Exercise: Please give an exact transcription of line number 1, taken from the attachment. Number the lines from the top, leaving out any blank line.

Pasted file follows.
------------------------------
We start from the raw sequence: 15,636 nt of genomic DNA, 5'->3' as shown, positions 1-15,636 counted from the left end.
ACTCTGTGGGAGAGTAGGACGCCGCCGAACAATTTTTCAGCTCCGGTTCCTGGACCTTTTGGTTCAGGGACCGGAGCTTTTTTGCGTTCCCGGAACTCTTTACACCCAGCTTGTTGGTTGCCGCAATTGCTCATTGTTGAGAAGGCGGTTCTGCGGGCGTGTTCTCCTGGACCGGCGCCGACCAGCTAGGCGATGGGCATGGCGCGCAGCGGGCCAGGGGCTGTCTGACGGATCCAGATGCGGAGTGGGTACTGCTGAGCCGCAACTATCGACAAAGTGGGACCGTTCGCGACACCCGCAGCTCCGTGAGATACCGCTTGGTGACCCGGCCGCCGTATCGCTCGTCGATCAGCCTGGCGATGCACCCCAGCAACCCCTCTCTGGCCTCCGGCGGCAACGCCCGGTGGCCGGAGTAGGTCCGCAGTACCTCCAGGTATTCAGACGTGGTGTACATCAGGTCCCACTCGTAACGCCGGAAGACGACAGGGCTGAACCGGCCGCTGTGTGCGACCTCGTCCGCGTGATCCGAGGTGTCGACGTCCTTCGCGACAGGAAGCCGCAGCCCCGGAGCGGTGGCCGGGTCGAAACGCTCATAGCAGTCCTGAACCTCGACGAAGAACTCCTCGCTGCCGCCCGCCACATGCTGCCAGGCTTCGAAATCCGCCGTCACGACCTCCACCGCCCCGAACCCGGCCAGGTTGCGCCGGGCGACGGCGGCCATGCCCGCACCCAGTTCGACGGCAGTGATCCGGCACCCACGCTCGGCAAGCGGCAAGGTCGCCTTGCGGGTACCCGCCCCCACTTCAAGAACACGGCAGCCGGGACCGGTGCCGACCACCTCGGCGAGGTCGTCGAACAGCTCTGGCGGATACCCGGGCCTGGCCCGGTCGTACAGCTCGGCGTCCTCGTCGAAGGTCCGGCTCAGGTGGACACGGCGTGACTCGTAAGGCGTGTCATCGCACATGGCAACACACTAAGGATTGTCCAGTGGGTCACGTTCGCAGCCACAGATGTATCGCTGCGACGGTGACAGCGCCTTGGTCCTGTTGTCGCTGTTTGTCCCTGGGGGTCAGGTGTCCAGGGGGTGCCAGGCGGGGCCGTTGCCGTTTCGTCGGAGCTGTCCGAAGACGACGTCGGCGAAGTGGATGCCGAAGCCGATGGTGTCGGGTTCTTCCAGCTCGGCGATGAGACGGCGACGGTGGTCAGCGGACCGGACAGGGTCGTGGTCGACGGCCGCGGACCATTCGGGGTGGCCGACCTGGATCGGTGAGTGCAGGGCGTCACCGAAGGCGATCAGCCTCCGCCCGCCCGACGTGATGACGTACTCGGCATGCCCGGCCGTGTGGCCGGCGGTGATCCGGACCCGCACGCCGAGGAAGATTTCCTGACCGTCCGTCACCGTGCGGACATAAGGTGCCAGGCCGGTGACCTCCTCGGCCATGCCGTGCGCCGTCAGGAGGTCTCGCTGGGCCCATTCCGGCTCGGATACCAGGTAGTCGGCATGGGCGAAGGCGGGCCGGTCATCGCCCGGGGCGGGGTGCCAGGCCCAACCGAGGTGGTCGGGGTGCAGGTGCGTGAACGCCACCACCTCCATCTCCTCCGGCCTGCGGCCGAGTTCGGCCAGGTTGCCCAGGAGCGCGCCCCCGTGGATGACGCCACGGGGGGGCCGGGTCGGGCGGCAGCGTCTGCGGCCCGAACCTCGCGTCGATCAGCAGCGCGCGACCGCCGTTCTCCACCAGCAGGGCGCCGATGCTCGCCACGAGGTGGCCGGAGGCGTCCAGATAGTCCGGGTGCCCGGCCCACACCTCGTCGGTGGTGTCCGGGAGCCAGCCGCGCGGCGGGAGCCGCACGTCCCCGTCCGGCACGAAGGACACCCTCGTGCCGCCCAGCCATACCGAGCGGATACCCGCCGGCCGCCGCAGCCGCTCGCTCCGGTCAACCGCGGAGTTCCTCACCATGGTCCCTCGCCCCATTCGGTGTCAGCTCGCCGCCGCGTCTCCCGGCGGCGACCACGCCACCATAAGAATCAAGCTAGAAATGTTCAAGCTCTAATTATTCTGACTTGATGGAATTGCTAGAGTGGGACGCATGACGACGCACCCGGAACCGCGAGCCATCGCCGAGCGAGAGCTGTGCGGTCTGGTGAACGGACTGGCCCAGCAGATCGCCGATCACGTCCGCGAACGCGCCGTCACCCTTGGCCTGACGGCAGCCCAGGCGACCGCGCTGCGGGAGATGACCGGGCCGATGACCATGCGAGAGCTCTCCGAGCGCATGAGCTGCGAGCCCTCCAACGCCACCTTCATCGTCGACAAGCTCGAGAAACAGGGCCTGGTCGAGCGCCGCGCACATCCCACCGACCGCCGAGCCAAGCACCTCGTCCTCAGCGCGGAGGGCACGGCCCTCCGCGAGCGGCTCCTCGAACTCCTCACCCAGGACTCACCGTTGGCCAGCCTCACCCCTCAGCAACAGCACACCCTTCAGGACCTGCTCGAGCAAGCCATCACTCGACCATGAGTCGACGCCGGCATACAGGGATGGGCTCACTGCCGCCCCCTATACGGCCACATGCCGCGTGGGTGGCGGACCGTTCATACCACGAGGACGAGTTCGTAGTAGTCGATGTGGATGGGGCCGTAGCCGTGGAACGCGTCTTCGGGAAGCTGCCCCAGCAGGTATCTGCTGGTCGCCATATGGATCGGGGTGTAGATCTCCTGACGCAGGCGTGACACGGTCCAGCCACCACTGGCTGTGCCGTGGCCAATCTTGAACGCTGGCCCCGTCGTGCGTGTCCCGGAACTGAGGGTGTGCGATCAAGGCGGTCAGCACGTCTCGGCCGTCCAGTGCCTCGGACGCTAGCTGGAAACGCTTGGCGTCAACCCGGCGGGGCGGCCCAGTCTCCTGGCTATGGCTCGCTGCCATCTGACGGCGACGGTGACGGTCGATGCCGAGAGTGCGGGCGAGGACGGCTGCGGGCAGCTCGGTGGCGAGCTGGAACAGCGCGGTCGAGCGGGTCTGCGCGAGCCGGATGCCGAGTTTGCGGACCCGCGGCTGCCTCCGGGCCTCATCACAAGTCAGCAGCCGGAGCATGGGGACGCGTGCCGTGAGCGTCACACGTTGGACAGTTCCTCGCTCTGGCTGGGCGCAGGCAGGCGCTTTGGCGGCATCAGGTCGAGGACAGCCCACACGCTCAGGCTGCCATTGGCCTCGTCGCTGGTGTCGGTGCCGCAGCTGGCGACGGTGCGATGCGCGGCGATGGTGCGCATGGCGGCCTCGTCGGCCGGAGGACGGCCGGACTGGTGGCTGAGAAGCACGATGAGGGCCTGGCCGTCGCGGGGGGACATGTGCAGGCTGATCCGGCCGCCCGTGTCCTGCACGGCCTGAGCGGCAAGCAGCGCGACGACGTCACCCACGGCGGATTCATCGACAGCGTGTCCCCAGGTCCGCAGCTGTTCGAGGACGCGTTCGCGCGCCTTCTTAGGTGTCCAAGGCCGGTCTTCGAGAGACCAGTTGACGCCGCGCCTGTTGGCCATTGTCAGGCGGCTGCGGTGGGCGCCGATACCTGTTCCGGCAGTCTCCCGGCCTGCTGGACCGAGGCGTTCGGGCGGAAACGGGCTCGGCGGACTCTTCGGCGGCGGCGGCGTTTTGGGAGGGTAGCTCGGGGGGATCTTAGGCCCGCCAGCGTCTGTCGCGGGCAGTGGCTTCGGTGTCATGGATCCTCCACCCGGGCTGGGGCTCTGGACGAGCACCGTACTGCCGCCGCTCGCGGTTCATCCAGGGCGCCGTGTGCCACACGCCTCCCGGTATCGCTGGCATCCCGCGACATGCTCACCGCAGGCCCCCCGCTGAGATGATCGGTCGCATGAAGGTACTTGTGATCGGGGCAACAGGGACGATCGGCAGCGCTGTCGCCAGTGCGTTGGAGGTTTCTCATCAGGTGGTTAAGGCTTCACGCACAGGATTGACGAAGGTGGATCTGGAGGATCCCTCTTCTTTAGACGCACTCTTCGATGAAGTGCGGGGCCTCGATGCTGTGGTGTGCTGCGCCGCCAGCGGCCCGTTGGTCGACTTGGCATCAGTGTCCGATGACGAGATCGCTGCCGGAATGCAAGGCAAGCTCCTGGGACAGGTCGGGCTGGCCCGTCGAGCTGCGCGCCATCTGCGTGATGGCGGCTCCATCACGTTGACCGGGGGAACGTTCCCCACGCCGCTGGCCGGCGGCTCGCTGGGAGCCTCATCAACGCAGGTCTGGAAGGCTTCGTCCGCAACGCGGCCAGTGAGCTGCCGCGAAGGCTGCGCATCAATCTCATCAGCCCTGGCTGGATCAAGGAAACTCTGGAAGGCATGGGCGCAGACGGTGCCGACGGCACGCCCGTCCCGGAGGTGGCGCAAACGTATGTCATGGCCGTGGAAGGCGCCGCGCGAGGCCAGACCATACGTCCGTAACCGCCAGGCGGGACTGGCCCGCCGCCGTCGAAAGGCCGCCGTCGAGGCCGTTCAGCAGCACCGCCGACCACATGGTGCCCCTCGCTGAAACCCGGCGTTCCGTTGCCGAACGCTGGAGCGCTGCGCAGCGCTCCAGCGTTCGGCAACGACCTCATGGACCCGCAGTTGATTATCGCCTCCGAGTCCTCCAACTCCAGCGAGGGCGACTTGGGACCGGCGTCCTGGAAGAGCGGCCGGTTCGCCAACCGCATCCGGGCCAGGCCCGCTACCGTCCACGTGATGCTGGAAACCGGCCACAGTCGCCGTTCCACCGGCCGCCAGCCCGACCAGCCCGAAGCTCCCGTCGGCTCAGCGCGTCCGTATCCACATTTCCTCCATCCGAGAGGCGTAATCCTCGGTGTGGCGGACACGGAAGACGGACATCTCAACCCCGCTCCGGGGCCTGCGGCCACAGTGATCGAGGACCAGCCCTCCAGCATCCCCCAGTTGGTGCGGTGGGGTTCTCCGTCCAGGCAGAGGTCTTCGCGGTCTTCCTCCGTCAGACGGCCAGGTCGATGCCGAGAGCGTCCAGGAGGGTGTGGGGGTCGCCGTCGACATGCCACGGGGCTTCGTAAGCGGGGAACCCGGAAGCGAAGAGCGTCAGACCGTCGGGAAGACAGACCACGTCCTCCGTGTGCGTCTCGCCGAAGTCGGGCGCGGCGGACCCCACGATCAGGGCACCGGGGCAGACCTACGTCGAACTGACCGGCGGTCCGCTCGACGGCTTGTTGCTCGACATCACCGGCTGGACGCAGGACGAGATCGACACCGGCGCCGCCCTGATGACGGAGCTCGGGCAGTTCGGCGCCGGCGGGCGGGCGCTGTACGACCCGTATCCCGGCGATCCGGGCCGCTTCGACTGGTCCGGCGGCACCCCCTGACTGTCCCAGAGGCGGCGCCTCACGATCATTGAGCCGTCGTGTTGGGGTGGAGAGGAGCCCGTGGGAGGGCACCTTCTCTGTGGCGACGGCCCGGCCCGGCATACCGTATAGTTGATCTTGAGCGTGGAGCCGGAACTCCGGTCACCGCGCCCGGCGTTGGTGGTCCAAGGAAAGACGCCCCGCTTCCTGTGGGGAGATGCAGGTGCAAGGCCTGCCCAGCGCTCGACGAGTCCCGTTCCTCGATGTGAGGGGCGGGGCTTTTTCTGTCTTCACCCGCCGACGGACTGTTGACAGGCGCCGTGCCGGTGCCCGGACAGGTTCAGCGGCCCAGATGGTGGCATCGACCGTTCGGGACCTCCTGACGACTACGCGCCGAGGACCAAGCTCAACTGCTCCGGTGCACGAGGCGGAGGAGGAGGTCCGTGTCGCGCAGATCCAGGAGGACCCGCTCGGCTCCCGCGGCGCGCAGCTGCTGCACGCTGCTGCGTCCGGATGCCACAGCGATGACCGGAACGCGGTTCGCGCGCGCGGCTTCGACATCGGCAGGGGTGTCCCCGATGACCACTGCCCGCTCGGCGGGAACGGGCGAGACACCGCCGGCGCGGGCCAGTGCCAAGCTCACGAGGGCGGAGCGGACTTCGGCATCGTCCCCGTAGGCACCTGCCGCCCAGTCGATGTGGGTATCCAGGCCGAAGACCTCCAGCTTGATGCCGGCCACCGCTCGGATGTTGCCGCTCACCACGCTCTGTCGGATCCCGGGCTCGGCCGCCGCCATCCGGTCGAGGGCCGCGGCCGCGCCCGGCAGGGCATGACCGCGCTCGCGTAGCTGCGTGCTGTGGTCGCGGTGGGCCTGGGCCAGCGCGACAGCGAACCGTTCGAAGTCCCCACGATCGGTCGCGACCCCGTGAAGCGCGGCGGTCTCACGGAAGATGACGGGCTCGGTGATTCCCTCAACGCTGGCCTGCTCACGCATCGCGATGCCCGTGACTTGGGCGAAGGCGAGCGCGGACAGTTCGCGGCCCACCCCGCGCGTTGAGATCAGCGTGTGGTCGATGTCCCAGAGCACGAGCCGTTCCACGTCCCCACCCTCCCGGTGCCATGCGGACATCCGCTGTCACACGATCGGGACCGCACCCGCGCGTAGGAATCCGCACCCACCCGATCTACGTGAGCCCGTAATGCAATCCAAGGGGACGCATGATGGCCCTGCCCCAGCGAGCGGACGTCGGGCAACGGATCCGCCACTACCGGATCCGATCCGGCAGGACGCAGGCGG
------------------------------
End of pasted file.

We start from the raw sequence: 15,636 nt of genomic DNA, 5'->3' as shown, positions 1-15,636 counted from the left end.